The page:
water saddle valve

Water Salle Valves: Are Just Plain Wrong

In Home Inspections by Mark Goodman

In practically every home inspection, the home inspector will see at least one, if not more, water saddle valve. A saddle valve is a self-piercing water valve for do-it-yourself connection of a ¼” supply line to existing water pipes in the home. These valves are universally used for ice makers and humidifiers and are typically included in hookup kits. They are widely used because they are cheap and fast, and simple to install, but they are just plain wrong.

The saddle valve is installed by placing a saddle or clamp around the water pipe with a rubber seal, then tightening down against the pipe. When the self-piercing valve is tightened or screwed in all the way, a needle valve pierces the pipe creating a very small hole. Then when backing off the valve, water begins to flow. No cutting of pipes is required, no soldering, no special tools… It’s a DIYer’s dream.

In many Municipalities, there is nothing that prohibits the use of these types of valves; however, if you live in St. Louis County, MO, the county no longer allows their use.

Why you shouldn’t use them
They are prone to leak over time, the rubber seal will eventually deteriorate, and they clog up as calcium deposits build up at the small opening stopping the flow of water. Once they start to leak, there is no easy fix. The right fix is to cut them out and replace them with a permanent valve. Often, we will see three or four water saddle valves lined up in a row in older homes, with only the most recently installed one functioning. When one stops working, they add another.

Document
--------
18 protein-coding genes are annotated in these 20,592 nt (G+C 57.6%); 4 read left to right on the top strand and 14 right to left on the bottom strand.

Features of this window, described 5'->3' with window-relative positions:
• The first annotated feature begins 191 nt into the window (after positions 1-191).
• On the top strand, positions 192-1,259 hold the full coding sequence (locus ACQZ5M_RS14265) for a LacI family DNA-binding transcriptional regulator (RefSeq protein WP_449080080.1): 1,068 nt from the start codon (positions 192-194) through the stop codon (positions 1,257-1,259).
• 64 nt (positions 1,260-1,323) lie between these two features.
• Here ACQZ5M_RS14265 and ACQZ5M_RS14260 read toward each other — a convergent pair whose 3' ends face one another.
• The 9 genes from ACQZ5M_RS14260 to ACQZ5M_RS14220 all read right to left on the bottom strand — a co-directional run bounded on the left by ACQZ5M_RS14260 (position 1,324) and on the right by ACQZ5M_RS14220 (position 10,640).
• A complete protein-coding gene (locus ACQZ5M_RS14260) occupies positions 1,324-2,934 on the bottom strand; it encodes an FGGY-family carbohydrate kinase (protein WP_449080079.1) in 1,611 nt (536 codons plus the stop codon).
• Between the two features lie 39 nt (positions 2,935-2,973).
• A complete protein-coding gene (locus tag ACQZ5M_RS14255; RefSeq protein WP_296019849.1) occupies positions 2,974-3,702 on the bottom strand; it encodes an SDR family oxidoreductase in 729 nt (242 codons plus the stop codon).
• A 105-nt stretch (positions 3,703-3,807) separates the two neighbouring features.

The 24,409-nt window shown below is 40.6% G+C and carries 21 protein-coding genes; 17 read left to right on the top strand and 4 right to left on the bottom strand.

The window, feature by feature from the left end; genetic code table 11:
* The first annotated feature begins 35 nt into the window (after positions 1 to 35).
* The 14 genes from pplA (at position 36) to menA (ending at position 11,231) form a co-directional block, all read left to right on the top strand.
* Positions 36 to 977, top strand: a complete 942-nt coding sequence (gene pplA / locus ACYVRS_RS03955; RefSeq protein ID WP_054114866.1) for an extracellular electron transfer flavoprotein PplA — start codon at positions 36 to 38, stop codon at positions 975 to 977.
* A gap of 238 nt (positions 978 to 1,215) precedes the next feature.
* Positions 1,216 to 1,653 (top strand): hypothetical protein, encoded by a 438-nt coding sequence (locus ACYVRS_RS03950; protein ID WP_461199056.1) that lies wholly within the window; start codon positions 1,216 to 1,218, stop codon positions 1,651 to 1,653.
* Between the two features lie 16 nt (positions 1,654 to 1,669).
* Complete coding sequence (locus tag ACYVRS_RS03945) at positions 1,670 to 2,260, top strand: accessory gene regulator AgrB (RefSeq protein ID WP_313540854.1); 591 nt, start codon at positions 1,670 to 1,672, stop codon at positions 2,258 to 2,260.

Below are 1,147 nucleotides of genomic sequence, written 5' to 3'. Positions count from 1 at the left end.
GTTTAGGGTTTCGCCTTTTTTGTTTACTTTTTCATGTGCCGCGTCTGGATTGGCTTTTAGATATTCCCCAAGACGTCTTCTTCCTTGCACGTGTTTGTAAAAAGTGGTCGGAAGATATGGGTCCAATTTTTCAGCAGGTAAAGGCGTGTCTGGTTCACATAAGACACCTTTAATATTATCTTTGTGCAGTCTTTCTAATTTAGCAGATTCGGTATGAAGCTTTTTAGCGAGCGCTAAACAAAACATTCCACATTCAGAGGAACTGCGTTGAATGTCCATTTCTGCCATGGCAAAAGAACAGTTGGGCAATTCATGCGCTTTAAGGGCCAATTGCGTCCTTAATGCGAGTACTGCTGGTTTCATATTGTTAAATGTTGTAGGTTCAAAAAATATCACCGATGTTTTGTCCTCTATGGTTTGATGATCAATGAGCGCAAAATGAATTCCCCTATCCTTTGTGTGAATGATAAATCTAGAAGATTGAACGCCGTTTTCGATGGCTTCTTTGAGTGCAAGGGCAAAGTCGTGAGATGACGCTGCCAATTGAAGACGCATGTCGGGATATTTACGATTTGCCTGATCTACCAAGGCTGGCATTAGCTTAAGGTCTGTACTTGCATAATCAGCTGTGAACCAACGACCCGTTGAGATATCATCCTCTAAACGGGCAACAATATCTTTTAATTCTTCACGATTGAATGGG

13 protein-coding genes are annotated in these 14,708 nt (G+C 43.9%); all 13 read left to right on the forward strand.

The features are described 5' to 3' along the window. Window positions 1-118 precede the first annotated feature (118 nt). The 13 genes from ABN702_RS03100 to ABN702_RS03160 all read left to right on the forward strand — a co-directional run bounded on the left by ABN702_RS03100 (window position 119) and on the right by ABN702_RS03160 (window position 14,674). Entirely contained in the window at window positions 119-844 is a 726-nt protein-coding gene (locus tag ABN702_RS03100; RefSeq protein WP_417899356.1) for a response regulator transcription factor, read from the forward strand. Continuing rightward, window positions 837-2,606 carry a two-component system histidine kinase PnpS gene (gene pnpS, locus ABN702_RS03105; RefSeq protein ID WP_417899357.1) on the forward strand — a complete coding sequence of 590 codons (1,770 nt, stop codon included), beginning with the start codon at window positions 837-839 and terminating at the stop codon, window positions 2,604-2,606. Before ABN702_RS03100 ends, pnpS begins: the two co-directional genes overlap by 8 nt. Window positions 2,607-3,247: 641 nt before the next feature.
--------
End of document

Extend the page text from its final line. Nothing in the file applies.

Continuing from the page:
If you are going to use one, it should only be used on copper pipe and never on plastic of any kind unless it specifically specifies it can be used with PVC, CPVC, or PEX piping. Keep in mind that most appliances now recommend the use of a full port valve, and the use of the saddle valves may void your appliance warranty.

How to replace a saddle valve
In my house, I have a couple of old ones that are no longer in use. They aren’t leaking, but I thought describing the process of how to remove them would be a good addition to the article. I am not a plumber, and this is the complete guide to replacing them, so if you’re not comfortable with plumbing or it’s new to you, call a professional.

To replace or remove a saddle valve on an existing water line, make sure you have all of the plumbing parts you need on hand.  If you’re comfortable soldering copper pipe or tubing and you already have the equipment to do it, this project will cost under $20.  If not, the cost is more because you’ll likely be using SharkBite or push-on fittings. These types of fittings are becoming more popular with DIYers, and they have been proven to be reliable.

You’ll need to turn the water off first and drain the water pipes. Next, remove the old saddle valve and cut the pipe on each side of the pierced hole from the old valve. You’ll need to measure to make sure you’re cutting the pipe in the correct location based on the new fitting (valve, tee, or repair coupling). You’re going to bridge the gap with the new valve or fitting. If you are soldering, you’ll need a propane torch, flux, and solder. Flux is a compound used as part of the soldering process. It is applied to the part of the copper pipe where the solder must make a bond. If you’re using a push-on fitting or valve, you won’t need any special tools other than a tubing cutter.

Always replace saddle valves with a permanent full port valve. These are available with compression, push-on (also known as shark-bite), and sweat-on valve connections, and as always, we recommend work by a qualified plumber.